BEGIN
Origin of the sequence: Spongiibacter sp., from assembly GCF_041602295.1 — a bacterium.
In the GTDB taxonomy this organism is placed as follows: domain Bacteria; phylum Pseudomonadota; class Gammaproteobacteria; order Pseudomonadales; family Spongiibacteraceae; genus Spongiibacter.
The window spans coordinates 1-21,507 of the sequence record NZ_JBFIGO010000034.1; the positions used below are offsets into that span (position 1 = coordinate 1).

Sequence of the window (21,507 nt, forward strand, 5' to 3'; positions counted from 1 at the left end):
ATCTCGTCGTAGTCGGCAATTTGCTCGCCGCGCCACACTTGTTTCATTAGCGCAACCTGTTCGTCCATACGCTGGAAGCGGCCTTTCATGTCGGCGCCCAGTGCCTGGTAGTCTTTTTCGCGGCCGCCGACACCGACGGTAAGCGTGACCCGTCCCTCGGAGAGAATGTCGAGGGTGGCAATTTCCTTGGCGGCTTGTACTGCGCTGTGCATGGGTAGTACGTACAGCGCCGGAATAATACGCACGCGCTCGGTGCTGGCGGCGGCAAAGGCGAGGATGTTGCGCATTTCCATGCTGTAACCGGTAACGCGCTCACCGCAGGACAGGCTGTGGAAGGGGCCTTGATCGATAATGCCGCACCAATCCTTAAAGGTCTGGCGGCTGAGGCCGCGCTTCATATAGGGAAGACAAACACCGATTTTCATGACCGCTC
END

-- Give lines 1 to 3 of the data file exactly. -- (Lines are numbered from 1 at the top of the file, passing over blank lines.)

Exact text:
Origin of the sequence: Spongiibacter sp., from assembly GCF_041602295.1 — a bacterium.
In the GTDB taxonomy this organism is placed as follows: domain Bacteria; phylum Pseudomonadota; class Gammaproteobacteria; order Pseudomonadales; family Spongiibacteraceae; genus Spongiibacter.
The window spans coordinates 1-21,507 of the sequence record NZ_JBFIGO010000034.1; the positions used below are offsets into that span (position 1 = coordinate 1).